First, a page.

1. The model assumes that all trees harvested are in addition to natural mortality. Dr Efford does not believe the statements of the TWC planners that they can and will predict which trees will die within a stated period and harvest among those. Hence he set a default harvest value of 1.0 and not 0.5. This action has a severe effect on the outcome of the model predictions, since it doubles the effective rate of stem removal (harvest + death instead of (all natural death includes harvested stems)).
  2. The model has a default period of 400 years. That is, once started, the simulation runs for a practice period of 400 years without any operator intervention or correction to the calculations at any stage between year 0 and year 400.

    The matter with this is:-
    1. The period of Resource consents sought was 35 years. So it is misleading to assume that the silvicultural regime that commenced at year 0 would continue for 400 years.
    2. It is made clear within the Consents application and supporting documents, that the TWC model would be used with continual correction based on feedback from researchers and monitoring. To put this in another perspective, the Efford model runs as if, when driving to work from home, your car is carefully pointed to work , and the controls are not touched again until work is reached. The TWC model was written in the expectation of intervention and continued correction along the way so as to stay on the road.
    3. It was made clear by TWC that their current model was the best one they had at the moment, and they expected to have increasingly better models based on better inventory and experience data.
  3. The model assumes that the greater a proportion of mature stems are cut, (i.e. the fewer remain standing) the lesser the amount of natural regeneration. Note that Dr Efford's work experience is primarily with modelling animal populations. That is what often happens with animals; reduce the numbers of breeding adults, and the numbers of offspring per unit of land area in smaller.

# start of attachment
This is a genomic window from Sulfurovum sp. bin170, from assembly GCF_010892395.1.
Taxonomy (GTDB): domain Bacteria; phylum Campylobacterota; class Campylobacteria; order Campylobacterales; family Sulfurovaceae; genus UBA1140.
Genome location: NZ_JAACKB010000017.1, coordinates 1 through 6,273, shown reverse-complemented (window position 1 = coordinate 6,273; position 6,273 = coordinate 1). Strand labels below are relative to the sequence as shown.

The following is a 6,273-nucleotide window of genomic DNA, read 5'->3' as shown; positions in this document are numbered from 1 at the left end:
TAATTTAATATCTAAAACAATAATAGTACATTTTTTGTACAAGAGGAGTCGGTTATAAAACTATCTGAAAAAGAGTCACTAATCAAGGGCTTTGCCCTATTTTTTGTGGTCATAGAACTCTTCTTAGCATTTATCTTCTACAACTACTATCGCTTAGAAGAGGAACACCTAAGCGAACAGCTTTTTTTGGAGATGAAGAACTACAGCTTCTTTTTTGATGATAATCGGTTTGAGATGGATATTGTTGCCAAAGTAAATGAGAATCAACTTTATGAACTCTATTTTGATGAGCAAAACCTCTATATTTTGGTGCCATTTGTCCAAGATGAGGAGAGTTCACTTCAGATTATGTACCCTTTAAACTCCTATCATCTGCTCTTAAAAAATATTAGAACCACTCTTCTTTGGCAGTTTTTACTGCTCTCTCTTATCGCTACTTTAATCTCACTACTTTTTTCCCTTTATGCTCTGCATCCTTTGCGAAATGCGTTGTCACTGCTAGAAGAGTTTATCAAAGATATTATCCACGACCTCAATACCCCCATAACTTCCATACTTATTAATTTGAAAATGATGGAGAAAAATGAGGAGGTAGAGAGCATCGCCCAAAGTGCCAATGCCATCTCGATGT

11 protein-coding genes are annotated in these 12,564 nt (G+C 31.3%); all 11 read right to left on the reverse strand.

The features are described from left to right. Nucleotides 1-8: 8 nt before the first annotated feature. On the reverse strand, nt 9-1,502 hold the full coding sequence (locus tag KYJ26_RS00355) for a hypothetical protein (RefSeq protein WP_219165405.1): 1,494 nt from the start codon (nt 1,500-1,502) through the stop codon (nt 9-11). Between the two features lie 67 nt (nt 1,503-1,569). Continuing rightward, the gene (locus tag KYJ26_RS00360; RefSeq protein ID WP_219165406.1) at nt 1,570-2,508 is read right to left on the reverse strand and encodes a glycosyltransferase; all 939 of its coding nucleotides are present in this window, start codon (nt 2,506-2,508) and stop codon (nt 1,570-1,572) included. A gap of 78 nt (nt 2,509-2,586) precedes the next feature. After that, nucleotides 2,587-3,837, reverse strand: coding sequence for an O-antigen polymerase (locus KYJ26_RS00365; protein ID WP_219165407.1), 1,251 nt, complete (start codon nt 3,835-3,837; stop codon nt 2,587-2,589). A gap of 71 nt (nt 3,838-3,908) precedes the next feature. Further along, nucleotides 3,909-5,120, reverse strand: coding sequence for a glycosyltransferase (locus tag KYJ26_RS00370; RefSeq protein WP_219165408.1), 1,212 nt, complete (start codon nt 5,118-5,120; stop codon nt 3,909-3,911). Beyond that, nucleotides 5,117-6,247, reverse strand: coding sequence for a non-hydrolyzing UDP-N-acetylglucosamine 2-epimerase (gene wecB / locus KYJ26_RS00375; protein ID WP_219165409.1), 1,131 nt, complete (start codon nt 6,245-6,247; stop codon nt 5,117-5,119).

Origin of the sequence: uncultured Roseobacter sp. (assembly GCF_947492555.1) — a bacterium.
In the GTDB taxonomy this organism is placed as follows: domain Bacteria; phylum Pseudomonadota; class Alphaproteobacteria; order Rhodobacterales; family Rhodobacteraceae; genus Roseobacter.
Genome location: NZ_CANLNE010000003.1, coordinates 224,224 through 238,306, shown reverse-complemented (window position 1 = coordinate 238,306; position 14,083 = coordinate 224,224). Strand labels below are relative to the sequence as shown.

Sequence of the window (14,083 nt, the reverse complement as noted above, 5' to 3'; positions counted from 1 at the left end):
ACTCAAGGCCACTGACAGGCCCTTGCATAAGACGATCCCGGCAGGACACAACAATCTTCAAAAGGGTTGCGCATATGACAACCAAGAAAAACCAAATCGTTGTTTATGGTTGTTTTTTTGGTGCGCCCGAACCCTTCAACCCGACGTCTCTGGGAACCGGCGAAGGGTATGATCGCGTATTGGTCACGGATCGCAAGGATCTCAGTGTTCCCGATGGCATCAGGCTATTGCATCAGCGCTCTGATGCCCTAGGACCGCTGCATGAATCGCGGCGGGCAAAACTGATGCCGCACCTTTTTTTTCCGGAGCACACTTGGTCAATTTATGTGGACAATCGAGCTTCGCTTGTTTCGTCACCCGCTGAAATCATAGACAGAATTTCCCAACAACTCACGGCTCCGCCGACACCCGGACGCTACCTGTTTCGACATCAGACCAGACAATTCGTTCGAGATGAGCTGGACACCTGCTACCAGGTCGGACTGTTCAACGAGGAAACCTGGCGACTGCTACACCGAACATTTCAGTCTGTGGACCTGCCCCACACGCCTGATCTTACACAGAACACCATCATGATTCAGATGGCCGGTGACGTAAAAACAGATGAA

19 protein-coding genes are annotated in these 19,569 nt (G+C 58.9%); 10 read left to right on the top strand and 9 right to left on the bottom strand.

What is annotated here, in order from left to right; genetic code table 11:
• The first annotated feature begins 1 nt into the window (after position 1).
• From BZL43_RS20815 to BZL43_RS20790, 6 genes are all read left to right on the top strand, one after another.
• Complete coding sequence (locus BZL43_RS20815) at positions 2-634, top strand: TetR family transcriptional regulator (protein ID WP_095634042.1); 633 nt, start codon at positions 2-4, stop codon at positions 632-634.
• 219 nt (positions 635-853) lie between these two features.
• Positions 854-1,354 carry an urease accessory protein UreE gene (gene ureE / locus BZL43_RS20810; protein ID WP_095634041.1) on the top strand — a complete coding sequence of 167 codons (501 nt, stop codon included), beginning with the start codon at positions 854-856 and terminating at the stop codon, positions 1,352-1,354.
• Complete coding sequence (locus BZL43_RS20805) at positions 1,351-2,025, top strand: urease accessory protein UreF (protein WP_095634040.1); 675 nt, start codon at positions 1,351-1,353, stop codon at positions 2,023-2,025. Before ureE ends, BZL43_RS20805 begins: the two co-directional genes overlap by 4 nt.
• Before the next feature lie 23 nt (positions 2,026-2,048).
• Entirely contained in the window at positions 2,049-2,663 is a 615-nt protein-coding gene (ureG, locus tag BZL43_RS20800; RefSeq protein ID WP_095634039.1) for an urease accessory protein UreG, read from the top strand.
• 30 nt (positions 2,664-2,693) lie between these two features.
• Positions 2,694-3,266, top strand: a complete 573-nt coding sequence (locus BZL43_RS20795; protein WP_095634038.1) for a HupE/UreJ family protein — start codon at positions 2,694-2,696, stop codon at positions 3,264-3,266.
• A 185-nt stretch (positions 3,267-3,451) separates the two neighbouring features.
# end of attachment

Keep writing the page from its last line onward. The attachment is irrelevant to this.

With trees, especially beech, it does not work like this. Provided there is a seed source within seed flight distance of seed trees, the more 'vacant' land space there is, the more seedlings will grow. Land not occupied by adult trees will be colonised by new juveniles.
    This is potentially a major fault in the model. In practice, however, the effect of this defect is slight since none of the realistic simulation would cut so much for this to take effect. However, untutored members of the public, and MPs, playing with the program and 'trying this action out', could soon draw a very wrong, and potentially damaging conclusion.
  4. The model made no allowance for the fact that if mature trees are removed from beech forest, the trees remaining around the gap created by the removal will respond to the availability of increased light, water and nutrients by growing faster. This is a well-established principle in managing plant crops ranging from leeks and cabbages, to beech trees. Note; it doesn't happen with animals though, except in extreme circumstances.